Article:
Step 1: Get Wood for Body
I wanted to build this bass for as little cost as possible. I got these solid wood table top blanks at Home Depot for $4.99.
Step 2: Make a Template
Step 3: Cut the Body
This wood was pretty thick, so I used a router to cut the outline.
Step 4: Sand Body / Cut Neck Pocket
Step 5: Plug Holes in Guitar Neck
Use a small-scale guitar neck. I had this neck from an old guitar. Plug the six holes (5/16") with maple plugs (used for plugging holes in furniture) and sand smooth. I also added an extra piece of maple and reshaped the headstock (optional).
Step 6: Drill Four Tuner Holes
Layout four holes in the headstock. Space them evenly to fit the bass tuners.
Step 7: Add Tuners
Get tuners with the smallest gear box to fit on a small headstock. These tuners were only $10.
Step 8: Attach the Neck
You will need a neck plate and screws to attach the neck.
Step 9: Add Bridge and Strings
It's a good idea to test the bass, and make sure everything plays right. I used a standard Fender P Bass bridge. When installing the bridge, center it to the neck. Just make sure the distance from the nut to the 12th fret is equal to the distance from the 12th fret to the bridge saddles. Then cut new grooves in the nut for four bass strings. You will also need a string retainer on the headstock. The action and tuning on this one was perfect.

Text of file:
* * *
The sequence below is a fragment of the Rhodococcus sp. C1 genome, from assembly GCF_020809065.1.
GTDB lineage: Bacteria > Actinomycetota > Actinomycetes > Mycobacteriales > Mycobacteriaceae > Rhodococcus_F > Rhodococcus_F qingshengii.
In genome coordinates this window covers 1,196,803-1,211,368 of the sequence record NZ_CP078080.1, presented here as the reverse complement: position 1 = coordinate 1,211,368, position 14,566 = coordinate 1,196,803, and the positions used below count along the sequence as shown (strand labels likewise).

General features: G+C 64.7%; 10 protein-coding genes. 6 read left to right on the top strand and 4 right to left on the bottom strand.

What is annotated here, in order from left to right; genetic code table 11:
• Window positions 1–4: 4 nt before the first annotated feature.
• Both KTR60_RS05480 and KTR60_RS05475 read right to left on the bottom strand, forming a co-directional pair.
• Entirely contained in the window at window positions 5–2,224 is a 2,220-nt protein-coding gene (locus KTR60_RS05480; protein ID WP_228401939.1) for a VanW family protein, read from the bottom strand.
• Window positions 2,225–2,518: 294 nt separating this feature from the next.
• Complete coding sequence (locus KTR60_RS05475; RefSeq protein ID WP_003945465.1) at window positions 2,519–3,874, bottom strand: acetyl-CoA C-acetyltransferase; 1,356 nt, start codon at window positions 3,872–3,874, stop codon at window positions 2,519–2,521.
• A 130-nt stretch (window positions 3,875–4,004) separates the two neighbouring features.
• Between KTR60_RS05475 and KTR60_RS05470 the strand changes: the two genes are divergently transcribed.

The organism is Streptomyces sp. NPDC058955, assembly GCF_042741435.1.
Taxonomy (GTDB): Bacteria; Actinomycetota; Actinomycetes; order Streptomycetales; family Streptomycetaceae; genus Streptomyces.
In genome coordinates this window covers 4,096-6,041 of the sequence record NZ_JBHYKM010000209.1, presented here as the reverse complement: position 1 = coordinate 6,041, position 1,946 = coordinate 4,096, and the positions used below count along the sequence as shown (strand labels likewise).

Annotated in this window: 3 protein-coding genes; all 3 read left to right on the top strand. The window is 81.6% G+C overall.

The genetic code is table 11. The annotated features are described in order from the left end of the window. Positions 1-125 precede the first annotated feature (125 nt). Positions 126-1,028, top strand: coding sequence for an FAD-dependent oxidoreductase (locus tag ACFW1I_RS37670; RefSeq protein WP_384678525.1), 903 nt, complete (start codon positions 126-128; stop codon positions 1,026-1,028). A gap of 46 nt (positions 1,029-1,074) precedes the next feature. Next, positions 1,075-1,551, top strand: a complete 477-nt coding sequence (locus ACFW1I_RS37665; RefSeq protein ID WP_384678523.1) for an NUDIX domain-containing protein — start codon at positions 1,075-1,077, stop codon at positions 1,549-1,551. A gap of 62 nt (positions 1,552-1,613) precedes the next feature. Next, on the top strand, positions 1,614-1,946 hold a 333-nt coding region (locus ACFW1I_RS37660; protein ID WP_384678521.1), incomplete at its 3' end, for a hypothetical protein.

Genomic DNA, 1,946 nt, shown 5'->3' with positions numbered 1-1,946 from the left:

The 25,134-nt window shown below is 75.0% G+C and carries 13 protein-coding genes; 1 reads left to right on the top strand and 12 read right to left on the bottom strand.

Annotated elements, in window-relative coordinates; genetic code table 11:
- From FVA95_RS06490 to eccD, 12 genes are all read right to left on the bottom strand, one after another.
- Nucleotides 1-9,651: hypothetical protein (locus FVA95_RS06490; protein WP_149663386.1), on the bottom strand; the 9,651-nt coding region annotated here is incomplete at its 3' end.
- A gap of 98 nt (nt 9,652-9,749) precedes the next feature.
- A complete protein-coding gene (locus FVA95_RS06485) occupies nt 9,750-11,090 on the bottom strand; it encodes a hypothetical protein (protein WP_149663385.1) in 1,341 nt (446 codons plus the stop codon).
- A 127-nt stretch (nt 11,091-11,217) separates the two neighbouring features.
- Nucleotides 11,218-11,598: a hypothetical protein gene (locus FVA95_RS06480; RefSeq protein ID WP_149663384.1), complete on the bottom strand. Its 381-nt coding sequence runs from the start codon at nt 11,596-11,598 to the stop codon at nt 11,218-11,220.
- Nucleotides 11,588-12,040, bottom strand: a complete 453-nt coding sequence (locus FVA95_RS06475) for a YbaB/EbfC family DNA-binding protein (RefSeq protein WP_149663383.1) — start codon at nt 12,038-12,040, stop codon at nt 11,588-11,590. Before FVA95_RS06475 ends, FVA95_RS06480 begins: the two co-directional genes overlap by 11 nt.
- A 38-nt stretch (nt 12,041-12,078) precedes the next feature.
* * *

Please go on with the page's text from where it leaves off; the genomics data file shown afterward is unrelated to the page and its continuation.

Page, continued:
Step 10: Design a Pickguard
I had and old pickguard from another bass. Since this bass is only half the size, I just designed a new shape around the full-size pickguard.
Step 11: Rout Space for Pickups and Electronics
Step 12: Wiring Pickups
After trimming the pickguard, the knobs and jack can be attached to the pickguard and wired to the pickups. I included the wiring diagram.
Step 13: Final Pickguard Design
Step 14: Reassemble
I added knobs and changed to a tortoise shell pickguard.
Step 15: Project Complete
Set this up with the JamUp app from the App Store, and you'll have the most portable bass setup to go anywhere.
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